IT security may seem like a very modern and specialist topic, but its core principles are ancient and not IT-specific at all. That is why a 2,400-year-old event can expose two major IT security problems that are found with a majority of companies today.

Let’s go back to 390 BC. The Roman Republic is experiencing some of its darkest hours. Gallic leader Brennus has just led his troops to victory over the Romans at the Battle of Allia River, and is now heading for the Eternal City. Most of Rome’s inhabitants have fled to the well-defended city of Veii, but the remaining soldiers have retreated to the citadel. Situated on Capitoline Hill, which has sharp cliffs on all but one side, the citadel seems impregnable. The only accessible side is fortified and defended heavily, and after averting the first Gallic attacks, the Romans feel confident their defences will stand.

Hoping to be relieved by forces from Veii, the Romans send out a messenger to the citadel. He departs via a little unknown trail down the unguarded north side of the hill. But he is spotted by Brennus’ men, and they immediately plot to use this secret path against the Romans. The next night, they silently climb up the north side. As the first men reach the top unnoticed, the sacred geese at Iuno’s temple start cackling loudly. This awakens Marcus Manlius, who is able to fend off the first few attackers. Soon, his fellow soldiers come to his aid and they manage to overcome the Gallic attack.

Returning to today, your IT department probably has the same confidence as the Romans did all those centuries ago. You’ve built the modern-day equivalent of a citadel, surrounded by firewalls, the gates guarded by multi-factor authentication. If your digital citadel doesn’t scare away the attackers, it should keep out those that do try.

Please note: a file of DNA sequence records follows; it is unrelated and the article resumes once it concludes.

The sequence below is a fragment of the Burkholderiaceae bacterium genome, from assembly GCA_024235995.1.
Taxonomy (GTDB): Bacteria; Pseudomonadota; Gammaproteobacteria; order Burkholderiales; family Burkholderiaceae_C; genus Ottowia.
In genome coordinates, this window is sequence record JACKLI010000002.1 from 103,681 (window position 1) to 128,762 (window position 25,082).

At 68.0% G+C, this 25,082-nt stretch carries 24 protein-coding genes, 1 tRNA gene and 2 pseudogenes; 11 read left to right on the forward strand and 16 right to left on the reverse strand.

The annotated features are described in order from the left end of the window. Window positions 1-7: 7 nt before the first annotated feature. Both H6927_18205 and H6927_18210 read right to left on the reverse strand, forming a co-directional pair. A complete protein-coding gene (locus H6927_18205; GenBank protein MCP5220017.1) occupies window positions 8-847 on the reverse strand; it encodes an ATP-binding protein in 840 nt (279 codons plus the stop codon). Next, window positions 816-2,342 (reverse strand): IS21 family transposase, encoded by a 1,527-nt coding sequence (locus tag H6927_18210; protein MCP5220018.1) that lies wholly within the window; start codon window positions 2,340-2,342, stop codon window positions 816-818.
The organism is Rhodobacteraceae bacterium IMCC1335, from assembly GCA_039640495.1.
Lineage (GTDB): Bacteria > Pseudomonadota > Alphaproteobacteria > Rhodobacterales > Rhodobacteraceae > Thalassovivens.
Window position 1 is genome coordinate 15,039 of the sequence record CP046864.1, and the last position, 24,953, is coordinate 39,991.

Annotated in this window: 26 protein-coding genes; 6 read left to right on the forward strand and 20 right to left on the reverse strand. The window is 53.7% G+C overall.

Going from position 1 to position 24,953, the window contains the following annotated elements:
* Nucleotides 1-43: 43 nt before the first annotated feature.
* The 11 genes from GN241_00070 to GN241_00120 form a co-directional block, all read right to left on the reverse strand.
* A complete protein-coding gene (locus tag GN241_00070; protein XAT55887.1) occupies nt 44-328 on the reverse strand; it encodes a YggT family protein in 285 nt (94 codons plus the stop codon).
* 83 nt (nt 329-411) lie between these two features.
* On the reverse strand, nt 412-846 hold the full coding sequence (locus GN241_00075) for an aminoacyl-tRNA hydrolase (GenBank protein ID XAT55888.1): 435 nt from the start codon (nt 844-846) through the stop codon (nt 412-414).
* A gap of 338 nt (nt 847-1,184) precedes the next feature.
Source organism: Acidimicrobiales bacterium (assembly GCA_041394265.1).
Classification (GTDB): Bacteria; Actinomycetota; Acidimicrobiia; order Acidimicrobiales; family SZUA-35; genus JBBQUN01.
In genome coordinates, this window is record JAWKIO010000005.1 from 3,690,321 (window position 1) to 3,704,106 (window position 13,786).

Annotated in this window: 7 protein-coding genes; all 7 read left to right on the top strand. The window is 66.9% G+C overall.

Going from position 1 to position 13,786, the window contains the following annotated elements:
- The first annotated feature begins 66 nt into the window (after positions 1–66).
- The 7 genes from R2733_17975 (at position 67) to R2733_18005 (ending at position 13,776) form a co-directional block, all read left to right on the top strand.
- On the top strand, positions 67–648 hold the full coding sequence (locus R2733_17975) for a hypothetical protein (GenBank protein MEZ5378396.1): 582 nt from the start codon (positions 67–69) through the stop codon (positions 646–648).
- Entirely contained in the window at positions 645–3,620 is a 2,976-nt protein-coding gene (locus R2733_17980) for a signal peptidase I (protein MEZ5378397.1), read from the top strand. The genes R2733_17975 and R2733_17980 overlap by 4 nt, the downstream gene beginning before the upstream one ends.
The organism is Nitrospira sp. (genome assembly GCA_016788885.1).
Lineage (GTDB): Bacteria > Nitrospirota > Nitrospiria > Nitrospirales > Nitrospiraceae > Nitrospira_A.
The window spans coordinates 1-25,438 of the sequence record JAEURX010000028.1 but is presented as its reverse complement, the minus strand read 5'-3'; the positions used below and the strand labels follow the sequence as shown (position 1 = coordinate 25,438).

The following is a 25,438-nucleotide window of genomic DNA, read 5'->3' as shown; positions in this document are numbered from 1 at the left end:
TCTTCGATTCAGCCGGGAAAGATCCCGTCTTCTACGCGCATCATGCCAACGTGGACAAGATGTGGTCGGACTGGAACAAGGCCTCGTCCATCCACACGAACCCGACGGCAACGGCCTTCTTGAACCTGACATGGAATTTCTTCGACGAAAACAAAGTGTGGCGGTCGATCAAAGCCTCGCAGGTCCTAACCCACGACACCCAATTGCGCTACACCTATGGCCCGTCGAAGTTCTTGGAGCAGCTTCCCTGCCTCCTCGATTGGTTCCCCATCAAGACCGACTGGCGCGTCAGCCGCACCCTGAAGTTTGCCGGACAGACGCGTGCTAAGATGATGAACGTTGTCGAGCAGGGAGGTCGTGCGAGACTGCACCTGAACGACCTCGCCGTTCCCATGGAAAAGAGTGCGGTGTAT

But like in Ancient Rome, your citadel probably has a weak spot. Perhaps an oversight, some out-dated technology, or an insider acting insecurely, such as the messenger exposing the unguarded trail. Unlike the Romans, most organisations don’t have digital geese to warn them: a recent report by Verizon Business shows that more than 50% of all data breaches are discovered only months after the fact. In a startling 92% of cases, this discovery was not even made by the company itself, but they were alerted by law enforcement (or others).

Merely discovering an attack is not enough. If still ongoing, it needs to be contained by your organization’s Marcus Manlius, and if it has ended, the damage must be repaired. Here, too, IT departments are not doing well: in more than half of the cases, it takes weeks or more before the situation is under control.

It isn’t simple to prevent your company from ending up on the wrong side of these statistics, but taking the first step is easy. Just ask these two questions:

  • How many times were our systems attacked in the past year?
  • How fast and effective can we respond to a security incident on our systems – for the five biggest threats?

With the right answers, you will no longer have to put your faith in divine geese.

 About the author:

Jeroen Heijmans, Senior Software Analyst at SIG